Global warming could increase the risk of landslides in Iceland, especially as permafrost in mountains and glaciers thaws. Warmers winters that bring rain rather than show could magnify that risk. “We are seeing landslides in areas where we have not expected landslides to occur or they were previously rare.” Whether the devastating landslides that occurred in Seyðisfjörður, East Iceland last winter are a result of global warming is, however, uncertain, according to Tómas.

Iceland must address agriculture and fisheries

Responding to the IPCC report, Iceland’s Environment Minister Guðmundur Ingi Guðbrandsson called it “yet another confirmation that we need to do even better.” Energy exchange in fisheries and agriculture are two areas where Iceland needs to achieve better results, he told RÚV. Road transport, however, “has gotten off to a much better start and is beginning to yield results,” the Minister added. He added that authorities must ensure climate measures do not come down harder on low-income or marginalised groups.

Flooding and Landslides in North Iceland

flooding meltwater North Iceland

Warm temperatures and thawing snow are causing rivers to flood their banks in North Iceland. Two landslides have caused property damage in the region and police have encouraged residents to avoid driving on the Ring Road unless necessary. Warm weather and increased runoff are expected in North and East Iceland in the coming days.

One landslide damaged two houses in Varmahlíð, Northwest Iceland last Sunday while another the same evening felled a power line at the nearby Tindastóll ski area. Further east, the rivers Fnjóská and Hörgá are both flowing over their banks. At a campsite located by Fnjóská, guests had to flee the rising water, where the flow has increased six times over in less than a week.

Northeast Iceland Police warned residents to avoid travel along the Ring Road last night, saying there was a possibility that flooding rivers could damage or destroy bridges. Akureyri residents were encouraged to avoid walking along Glerá river and exercise caution near rivers and other bodies of water.

The Icelandic Met Office forecasts ongoing warm weather in both North and East Iceland and increased snow melt in the regions. “Increased runoff will result in a rise in water levels in rivers and streams, especially where there are high temperatures and snow in the mountains,” the Met Office website states.

Seyðisfjörður Mudslides: Residents Evacuated Again

Residents of Seyðisfjörður, East Iceland, were evacuated from six of the town’s streets yesterday evening due to the danger of landslides. The National Police Commissioner, in consultation with the East Iceland Chief of Police and the region’s Met Office, has declared a phase of alert in the town due to landslide risk. Over a dozen of the town’s buildings were destroyed or heavily damaged by mudslides last December.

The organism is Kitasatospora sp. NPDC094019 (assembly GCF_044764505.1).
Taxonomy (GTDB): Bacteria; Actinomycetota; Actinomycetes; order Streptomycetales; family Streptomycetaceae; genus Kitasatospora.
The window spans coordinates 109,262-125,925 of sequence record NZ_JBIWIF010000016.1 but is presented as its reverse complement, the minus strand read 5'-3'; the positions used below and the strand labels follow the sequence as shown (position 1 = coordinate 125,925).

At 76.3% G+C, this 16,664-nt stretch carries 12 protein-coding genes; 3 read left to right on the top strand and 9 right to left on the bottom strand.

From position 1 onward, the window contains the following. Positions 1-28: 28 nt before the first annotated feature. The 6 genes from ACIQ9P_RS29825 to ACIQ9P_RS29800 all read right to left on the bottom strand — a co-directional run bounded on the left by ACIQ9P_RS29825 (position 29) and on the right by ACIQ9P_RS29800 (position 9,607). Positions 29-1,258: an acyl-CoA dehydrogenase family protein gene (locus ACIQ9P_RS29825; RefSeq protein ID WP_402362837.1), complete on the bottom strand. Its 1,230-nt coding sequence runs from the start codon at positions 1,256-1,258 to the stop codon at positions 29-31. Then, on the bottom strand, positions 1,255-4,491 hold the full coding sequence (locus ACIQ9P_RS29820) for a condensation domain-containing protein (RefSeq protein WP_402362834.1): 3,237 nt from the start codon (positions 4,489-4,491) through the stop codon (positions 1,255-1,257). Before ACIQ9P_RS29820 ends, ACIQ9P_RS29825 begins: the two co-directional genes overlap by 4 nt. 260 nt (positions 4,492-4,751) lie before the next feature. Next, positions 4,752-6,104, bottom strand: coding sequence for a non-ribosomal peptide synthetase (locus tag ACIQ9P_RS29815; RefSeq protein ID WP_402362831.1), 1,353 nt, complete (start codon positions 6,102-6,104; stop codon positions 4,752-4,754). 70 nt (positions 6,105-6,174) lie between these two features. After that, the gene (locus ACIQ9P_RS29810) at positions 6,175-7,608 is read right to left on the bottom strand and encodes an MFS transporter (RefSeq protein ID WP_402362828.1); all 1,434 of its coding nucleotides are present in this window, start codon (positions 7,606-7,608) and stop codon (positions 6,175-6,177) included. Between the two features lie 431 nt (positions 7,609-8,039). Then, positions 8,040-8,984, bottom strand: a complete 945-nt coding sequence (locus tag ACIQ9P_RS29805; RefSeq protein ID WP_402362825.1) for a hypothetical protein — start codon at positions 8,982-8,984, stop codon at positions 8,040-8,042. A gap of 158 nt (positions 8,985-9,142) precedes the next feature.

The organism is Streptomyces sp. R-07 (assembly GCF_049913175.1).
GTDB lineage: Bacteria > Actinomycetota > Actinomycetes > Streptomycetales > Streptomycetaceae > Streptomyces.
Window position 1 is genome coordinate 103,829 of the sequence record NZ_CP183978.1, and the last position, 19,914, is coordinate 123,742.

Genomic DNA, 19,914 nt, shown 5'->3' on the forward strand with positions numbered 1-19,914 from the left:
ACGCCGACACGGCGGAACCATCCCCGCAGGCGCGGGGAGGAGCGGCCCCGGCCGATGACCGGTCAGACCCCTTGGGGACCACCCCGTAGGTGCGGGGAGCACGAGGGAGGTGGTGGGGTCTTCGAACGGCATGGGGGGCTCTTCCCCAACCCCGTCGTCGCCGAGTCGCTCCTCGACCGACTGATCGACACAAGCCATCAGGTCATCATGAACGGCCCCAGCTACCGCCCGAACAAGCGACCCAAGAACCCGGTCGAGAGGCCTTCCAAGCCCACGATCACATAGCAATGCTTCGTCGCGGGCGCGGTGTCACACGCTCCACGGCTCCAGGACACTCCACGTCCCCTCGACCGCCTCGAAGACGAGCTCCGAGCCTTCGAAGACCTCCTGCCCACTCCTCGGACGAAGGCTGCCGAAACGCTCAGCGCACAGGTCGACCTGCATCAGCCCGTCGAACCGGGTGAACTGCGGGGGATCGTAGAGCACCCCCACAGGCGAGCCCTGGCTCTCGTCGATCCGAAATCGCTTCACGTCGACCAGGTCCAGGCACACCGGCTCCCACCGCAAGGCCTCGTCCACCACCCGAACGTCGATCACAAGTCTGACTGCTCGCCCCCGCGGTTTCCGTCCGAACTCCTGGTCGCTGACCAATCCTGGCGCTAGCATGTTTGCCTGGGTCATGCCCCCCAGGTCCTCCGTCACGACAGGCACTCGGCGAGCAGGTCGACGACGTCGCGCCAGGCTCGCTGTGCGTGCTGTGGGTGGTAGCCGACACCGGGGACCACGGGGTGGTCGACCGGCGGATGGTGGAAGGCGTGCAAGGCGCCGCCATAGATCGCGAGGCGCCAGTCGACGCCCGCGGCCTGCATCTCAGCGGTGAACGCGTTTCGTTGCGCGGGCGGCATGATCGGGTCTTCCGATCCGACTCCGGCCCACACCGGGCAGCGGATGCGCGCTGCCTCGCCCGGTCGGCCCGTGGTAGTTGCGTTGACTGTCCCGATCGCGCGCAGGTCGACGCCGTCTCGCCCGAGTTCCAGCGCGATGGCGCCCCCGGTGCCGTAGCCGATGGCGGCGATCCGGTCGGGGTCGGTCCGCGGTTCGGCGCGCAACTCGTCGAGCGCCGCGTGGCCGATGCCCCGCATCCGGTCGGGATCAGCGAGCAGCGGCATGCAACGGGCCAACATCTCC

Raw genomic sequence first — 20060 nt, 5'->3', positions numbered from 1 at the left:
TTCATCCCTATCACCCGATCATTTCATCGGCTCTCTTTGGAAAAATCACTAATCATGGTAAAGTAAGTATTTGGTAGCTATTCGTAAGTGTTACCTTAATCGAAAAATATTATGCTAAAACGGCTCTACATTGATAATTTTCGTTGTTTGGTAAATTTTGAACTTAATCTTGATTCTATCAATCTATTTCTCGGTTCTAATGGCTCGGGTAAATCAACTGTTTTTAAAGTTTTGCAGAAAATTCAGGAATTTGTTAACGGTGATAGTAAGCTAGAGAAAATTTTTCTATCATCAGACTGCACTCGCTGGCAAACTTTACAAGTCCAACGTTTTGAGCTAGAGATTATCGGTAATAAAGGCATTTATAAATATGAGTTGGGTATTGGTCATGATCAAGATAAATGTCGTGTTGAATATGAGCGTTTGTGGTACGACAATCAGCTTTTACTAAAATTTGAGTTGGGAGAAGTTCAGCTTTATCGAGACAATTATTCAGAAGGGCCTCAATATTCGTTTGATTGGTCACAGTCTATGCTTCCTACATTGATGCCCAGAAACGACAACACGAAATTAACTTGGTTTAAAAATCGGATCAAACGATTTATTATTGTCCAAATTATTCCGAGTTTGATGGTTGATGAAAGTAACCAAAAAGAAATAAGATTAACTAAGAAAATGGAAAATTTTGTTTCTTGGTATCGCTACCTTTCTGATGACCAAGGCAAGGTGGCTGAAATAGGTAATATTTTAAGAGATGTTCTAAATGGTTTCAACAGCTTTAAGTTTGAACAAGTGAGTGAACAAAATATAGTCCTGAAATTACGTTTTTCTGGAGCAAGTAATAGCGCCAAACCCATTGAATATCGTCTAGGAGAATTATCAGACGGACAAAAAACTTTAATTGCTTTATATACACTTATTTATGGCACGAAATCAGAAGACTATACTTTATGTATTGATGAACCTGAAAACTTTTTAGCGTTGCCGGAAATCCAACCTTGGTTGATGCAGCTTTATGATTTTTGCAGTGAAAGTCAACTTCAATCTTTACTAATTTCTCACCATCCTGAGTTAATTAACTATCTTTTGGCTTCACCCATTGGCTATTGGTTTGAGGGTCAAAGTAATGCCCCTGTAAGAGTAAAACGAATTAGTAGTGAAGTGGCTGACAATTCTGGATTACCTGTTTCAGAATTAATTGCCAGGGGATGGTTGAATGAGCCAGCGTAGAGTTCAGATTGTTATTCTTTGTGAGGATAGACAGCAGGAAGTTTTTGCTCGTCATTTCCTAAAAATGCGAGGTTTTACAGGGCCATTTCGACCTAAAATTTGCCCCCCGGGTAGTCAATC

There was heavy rainfall in the town yesterday evening and across the region. Rain combined with thawing snow and above-freezing temperatures are conditions that increase the likelihood of landslides from the steep slopes above the fjord town. The evacuation was called “precautionary” by authorities, who are still evaluating whether the Botnabrún slope has destabilised further following the largest of the December landslides. Temperatures are expected to drop below freezing in the mountains on Thursday.

East Iceland experienced a high number of avalanches, slush floods, and landslides over last weekend. Three houses in Seyðisfjörður were also evacuated on Sunday, February 14 but the evacuation order was called off the following day.

Avalanches, Landslides, and Slush Floods in East Iceland


A state of uncertainty has been declared in East Iceland due to the ongoing danger of avalanches and landslides. It rained heavily in the region yesterday and avalanches, slush floods, and rockfalls were reported in a dozen areas spanning from Höfn in Southeast Iceland to Borgarfjörður eystri in the country’s northeast. The events have led to property damage and damaged a power line, but no injuries have been reported.

The most precipitation yesterday was measured at Borgarfjörður eystri, or around 130 mm, while measurements were almost as high in Neskaupsstaður, Fáskrúðsfjörður, and Eskifjörður. In Seyðisfjörður, where devastating mudslides destroyed over a dozen buildings in December, rainfall measured 70mm. The rain has since let up. Weather will be warm and windy today and the risk of avalanches is ongoing.

Three homes were evacuated in Seyðisfjörður last night, but the evacuation order has since been called off.